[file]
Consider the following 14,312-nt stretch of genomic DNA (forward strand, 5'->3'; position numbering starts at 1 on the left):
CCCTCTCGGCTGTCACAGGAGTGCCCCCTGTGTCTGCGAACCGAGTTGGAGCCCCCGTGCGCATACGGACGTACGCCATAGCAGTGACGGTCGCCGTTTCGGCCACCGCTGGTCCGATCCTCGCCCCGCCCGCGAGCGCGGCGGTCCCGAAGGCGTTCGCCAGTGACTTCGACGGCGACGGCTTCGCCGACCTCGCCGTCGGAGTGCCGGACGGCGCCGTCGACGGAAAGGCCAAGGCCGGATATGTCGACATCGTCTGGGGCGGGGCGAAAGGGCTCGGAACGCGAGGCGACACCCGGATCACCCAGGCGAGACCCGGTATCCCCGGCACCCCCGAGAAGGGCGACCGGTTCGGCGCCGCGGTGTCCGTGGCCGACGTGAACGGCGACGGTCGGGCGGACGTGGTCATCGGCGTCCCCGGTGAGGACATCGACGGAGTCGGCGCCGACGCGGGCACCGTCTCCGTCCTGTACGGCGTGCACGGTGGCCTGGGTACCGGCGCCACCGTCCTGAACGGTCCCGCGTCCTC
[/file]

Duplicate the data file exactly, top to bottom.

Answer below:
Consider the following 14,312-nt stretch of genomic DNA (forward strand, 5'->3'; position numbering starts at 1 on the left):
CCCTCTCGGCTGTCACAGGAGTGCCCCCTGTGTCTGCGAACCGAGTTGGAGCCCCCGTGCGCATACGGACGTACGCCATAGCAGTGACGGTCGCCGTTTCGGCCACCGCTGGTCCGATCCTCGCCCCGCCCGCGAGCGCGGCGGTCCCGAAGGCGTTCGCCAGTGACTTCGACGGCGACGGCTTCGCCGACCTCGCCGTCGGAGTGCCGGACGGCGCCGTCGACGGAAAGGCCAAGGCCGGATATGTCGACATCGTCTGGGGCGGGGCGAAAGGGCTCGGAACGCGAGGCGACACCCGGATCACCCAGGCGAGACCCGGTATCCCCGGCACCCCCGAGAAGGGCGACCGGTTCGGCGCCGCGGTGTCCGTGGCCGACGTGAACGGCGACGGTCGGGCGGACGTGGTCATCGGCGTCCCCGGTGAGGACATCGACGGAGTCGGCGCCGACGCGGGCACCGTCTCCGTCCTGTACGGCGTGCACGGTGGCCTGGGTACCGGCGCCACCGTCCTGAACGGTCCCGCGTCCTC